I believe what the article is saying is that we need to teach children how to manage their own behaviors, enlightening them with what is right and wrong. It seems taht what is "right" has changed from when I was a child. We should not be "controlling the emotions and behaviors" of children, but teaching THEM how to do it themselves. Character education in the schools is an excellent way for students to be aware of how they should be acting and reacting. One resource I use gives a daily story about a situation an elementary-aged child might face (bullying, etc.) The class then discusses what options there are to solve the problem or handle the situation. Too often children are not aware that there is more than one way to solve a problem. A firm set of rules and routines set in the beginning of the year, accompanied by scenarios, giving students a chance to give suggestions as to what they might do if put in that situation, is a healthy start to less classroom disruptions and more learning taking place.

Terry's picture
Anonymous (not verified)

Hello Angela, I know how you feel. There are some groups of children that seem to have more problems getting along and working together, than others. I am currently taking a graduate course. One of the books that I am reading has good information about helping students become effective communicators. The book is called "On Being A Teacher The Human Dimension" (Kottler J.,Zelm S., Kottler E., 2005, Corwin Press). They suggest that students learn to work in cooperative groups to develp skills in communication and team work. They also suggest that students do activities such as "Think, Pair, Share" In this activity the teacher asks a question, then students share responses with a partner,and if time permits with the class. I highly recommend reading this book. As a veteran teacher, I find a lot of good information in the book.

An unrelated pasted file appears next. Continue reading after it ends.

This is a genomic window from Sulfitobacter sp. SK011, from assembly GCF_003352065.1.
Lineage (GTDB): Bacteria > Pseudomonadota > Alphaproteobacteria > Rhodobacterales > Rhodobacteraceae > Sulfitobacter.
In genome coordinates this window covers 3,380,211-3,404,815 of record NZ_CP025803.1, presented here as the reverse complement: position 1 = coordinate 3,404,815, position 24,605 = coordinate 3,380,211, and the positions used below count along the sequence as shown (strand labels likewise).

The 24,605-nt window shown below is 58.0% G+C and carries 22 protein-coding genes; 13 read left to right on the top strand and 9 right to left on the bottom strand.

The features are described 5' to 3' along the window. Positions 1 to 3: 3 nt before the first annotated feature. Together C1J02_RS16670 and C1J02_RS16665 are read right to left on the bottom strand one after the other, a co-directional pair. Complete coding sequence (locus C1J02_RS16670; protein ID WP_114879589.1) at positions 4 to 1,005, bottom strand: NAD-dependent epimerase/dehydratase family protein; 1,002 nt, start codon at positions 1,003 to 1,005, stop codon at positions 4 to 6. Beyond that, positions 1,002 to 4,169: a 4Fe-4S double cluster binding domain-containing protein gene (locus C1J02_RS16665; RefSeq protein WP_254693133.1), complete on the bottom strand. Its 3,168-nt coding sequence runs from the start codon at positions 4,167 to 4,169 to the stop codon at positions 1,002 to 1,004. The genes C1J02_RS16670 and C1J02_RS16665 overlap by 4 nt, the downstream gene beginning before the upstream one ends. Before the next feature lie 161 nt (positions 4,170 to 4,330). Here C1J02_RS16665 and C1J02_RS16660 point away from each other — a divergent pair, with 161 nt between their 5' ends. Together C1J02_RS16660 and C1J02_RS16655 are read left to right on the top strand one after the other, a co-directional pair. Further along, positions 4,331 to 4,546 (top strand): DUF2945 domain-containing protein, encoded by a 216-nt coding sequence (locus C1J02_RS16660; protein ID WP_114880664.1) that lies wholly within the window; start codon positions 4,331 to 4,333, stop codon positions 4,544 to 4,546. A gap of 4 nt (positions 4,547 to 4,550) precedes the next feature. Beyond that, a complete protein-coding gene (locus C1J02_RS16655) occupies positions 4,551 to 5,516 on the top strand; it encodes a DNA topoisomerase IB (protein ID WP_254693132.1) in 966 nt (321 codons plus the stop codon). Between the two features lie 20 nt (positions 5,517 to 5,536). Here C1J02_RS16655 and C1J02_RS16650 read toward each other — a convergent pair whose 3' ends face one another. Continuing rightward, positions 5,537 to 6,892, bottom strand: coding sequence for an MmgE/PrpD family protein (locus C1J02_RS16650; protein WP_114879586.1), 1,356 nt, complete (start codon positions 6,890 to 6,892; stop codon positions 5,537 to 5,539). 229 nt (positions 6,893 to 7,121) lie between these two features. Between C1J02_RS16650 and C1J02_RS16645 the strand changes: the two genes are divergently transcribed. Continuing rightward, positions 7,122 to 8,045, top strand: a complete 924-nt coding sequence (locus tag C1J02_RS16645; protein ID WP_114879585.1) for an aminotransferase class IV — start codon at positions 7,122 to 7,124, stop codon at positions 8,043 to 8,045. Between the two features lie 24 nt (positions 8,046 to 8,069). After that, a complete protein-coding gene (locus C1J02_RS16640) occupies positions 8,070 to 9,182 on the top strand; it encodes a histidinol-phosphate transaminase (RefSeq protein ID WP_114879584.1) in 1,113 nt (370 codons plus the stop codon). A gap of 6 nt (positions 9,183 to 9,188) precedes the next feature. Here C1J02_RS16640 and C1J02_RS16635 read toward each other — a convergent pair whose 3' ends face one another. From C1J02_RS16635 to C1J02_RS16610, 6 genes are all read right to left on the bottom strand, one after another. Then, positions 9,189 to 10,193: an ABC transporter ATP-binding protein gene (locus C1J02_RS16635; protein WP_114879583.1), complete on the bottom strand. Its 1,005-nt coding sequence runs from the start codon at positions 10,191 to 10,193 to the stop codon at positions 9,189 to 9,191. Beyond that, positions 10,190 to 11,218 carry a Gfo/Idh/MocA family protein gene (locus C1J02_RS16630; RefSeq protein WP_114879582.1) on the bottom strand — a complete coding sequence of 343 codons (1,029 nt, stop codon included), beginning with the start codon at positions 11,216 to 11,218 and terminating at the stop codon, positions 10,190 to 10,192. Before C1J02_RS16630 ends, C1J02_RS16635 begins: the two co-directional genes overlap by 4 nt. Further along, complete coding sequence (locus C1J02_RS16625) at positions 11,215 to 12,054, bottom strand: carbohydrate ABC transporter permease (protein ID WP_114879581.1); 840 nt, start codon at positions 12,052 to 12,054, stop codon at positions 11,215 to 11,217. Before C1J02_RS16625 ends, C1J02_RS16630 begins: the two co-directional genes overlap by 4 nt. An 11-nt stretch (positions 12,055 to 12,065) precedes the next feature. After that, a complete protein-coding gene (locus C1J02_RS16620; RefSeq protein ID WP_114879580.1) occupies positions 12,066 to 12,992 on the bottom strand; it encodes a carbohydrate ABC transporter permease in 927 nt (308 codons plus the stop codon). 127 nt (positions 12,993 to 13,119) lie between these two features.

Anonymous's picture
Anonymous (not verified)

The P.E. for Life program that you describe sounds very similar to the Sparks program that we use at some of our schools.

The kids really need emotional, social, and total self experiences. The outdoor P.E. experience allows students to incorporate: teamwork, listening and following directions, positive actions, and more. This allows students the chance to get exercise and be social with their peers. This can only equate to better self esteem which will result in higher standardized test scores.

Some of the schools in our district have been designated as Reading First. While the Reading First concept has many positive points to it, being able to utilize parts of it would be best. Left on its own, Reading First seems very rigid and inflexible.

There should not be a conflict between emotional and academic...they should go hand in hand.

BJW's picture
Anonymous (not verified)

I would like to find out more about "Raising Healthy Children" and are you aware of a simliar program for Adults.

Ashley's picture
Anonymous (not verified)